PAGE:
A competition called Feel the Music, sponsored by the Deaf Performing Arts Network (D-PAN) and the College of Engineering Center for Entrepreneurship, sought solutions for a better way for the deaf and hearing-impaired population to appreciate music.
The competition and resulting projects demonstrate how science and engineering are vehicles to improve life for others, in this case the hearing-impaired and deaf population. Joel Martin, co-founder of the Deaf Performing Artists Network, was thrilled with the results, stating, “You guys have really met the challenge. I�m absolutely floored by all the time you spent. Every group has, at heart, a good idea.”*
The winning entry, called Team Thumping Threads’, consisted of a specially designed vest that causes one’s spine to tingle in response to sound waves. The team that created this unique electronic vest was made up of five students, including Stewart Randolph who designed the vest, master of media arts student Robert Alexander, Chris Conover, Matthew Rose, and undergraduate student Rishi Daftuar who majors in electrical engineering and performing arts technology.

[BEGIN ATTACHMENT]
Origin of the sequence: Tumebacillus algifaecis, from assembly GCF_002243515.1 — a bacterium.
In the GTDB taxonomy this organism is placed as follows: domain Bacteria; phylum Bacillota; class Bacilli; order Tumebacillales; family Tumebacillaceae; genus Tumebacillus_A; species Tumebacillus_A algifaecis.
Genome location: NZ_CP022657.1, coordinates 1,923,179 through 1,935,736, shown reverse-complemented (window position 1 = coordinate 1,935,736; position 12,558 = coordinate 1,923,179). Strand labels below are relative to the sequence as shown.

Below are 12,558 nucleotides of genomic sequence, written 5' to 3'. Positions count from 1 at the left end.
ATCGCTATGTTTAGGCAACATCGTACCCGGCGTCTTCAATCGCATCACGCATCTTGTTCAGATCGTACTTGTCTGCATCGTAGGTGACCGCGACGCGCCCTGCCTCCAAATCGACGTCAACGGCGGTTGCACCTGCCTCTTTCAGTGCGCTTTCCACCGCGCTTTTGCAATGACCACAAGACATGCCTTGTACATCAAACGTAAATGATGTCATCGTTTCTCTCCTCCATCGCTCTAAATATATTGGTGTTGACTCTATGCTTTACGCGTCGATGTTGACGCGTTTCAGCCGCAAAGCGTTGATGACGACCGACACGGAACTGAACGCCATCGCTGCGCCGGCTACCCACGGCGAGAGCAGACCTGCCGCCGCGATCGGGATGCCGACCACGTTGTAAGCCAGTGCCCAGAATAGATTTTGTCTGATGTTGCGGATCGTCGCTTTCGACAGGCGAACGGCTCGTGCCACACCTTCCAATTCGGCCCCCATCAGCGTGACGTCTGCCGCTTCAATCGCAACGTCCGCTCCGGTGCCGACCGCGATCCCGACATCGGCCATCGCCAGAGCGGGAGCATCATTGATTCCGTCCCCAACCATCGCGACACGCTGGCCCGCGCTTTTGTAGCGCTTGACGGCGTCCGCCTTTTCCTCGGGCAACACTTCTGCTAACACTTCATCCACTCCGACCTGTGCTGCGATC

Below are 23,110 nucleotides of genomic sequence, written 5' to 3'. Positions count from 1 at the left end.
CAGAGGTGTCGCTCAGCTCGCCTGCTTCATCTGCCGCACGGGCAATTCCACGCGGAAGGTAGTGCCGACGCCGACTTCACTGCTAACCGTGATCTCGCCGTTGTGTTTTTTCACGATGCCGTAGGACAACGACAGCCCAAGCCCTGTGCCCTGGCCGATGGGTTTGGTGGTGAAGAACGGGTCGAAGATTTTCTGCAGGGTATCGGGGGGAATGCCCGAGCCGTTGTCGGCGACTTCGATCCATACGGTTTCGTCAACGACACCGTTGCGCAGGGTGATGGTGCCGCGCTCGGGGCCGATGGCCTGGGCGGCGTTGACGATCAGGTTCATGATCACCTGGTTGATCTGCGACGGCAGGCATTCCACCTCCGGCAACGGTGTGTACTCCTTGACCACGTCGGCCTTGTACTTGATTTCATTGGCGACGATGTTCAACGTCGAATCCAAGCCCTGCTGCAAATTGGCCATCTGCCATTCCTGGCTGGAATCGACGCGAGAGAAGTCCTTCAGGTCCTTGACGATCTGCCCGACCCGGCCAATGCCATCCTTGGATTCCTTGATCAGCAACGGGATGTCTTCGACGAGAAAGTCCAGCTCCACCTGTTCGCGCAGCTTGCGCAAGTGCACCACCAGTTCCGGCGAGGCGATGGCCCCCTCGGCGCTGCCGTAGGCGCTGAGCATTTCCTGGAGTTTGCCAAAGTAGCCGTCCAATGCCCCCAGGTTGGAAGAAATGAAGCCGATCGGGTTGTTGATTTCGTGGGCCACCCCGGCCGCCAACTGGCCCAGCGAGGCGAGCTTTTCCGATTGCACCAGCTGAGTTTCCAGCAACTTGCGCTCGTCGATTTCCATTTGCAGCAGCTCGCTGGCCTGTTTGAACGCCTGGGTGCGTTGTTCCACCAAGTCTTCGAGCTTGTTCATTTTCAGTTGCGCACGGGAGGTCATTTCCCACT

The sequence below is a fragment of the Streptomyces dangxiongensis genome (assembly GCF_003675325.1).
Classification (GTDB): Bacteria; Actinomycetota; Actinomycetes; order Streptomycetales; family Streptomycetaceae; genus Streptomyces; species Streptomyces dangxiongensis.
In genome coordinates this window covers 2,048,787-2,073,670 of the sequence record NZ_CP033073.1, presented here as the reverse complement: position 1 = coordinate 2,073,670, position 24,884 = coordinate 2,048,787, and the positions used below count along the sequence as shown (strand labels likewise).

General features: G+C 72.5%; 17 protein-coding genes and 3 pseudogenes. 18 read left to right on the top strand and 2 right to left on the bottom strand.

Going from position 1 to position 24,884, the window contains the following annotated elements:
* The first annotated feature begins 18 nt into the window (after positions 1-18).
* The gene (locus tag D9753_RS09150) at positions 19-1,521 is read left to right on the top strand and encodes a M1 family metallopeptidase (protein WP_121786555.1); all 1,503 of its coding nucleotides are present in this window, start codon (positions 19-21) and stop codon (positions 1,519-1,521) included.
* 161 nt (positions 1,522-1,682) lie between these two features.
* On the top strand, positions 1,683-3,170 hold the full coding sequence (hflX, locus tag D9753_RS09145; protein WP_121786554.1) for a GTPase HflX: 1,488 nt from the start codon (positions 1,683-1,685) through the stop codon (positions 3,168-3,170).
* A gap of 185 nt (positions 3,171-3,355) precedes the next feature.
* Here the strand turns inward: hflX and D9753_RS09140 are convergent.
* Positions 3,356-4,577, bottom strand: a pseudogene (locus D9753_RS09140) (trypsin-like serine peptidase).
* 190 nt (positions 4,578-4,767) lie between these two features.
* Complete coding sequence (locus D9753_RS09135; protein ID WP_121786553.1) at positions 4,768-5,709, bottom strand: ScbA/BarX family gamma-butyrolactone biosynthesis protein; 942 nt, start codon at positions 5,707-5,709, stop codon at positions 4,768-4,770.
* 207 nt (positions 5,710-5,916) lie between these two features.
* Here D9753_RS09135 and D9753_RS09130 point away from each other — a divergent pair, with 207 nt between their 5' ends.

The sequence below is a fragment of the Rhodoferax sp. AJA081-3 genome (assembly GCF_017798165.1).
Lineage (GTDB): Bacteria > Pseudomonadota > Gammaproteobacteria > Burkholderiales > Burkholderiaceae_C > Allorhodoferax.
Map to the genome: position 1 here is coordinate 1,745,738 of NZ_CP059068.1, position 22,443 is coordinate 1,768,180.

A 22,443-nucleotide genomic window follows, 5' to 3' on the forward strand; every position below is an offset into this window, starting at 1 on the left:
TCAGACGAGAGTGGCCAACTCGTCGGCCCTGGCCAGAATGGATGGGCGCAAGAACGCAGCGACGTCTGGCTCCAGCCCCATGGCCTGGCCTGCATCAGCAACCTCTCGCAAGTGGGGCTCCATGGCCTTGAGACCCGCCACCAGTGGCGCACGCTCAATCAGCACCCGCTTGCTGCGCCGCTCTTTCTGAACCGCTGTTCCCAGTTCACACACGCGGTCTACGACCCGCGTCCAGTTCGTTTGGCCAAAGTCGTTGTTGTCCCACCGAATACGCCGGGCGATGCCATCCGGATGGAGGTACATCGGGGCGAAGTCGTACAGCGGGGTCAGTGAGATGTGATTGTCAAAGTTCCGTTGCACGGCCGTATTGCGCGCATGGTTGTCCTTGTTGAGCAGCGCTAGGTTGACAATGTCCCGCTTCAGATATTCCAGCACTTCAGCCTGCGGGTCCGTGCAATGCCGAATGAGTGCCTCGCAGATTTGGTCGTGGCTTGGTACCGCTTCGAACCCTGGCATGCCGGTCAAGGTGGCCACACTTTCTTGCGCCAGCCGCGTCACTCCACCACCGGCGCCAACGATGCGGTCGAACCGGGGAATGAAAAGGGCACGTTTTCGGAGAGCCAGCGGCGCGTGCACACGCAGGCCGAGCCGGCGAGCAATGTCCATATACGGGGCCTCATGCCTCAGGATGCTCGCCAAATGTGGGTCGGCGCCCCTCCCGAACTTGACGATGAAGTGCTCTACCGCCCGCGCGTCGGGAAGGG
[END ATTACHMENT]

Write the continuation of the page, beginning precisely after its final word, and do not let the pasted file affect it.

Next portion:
The second place team was comprised of second year electrical engineering students Ryan Garrone, Mike Huang, and Steven Joseph. Their project, called Muted Music, consisted of an electronic “glove” that provided vibrations in specific patterns based on the rhythmic pulse and musical pitch. As second year students, they had little prior experience with the technology. “It was overwhelming at first,” stated Steve, “but we figured out what to do piece by piece.” Some of the things they learned were digital signal processing and computer science, as well as everything about the Texas Instruments chip that they used. Ryan summed up the experience, saying, “it was a great project that allowed us to experience the many opportunities that electrical engineering will have to offer in the future.”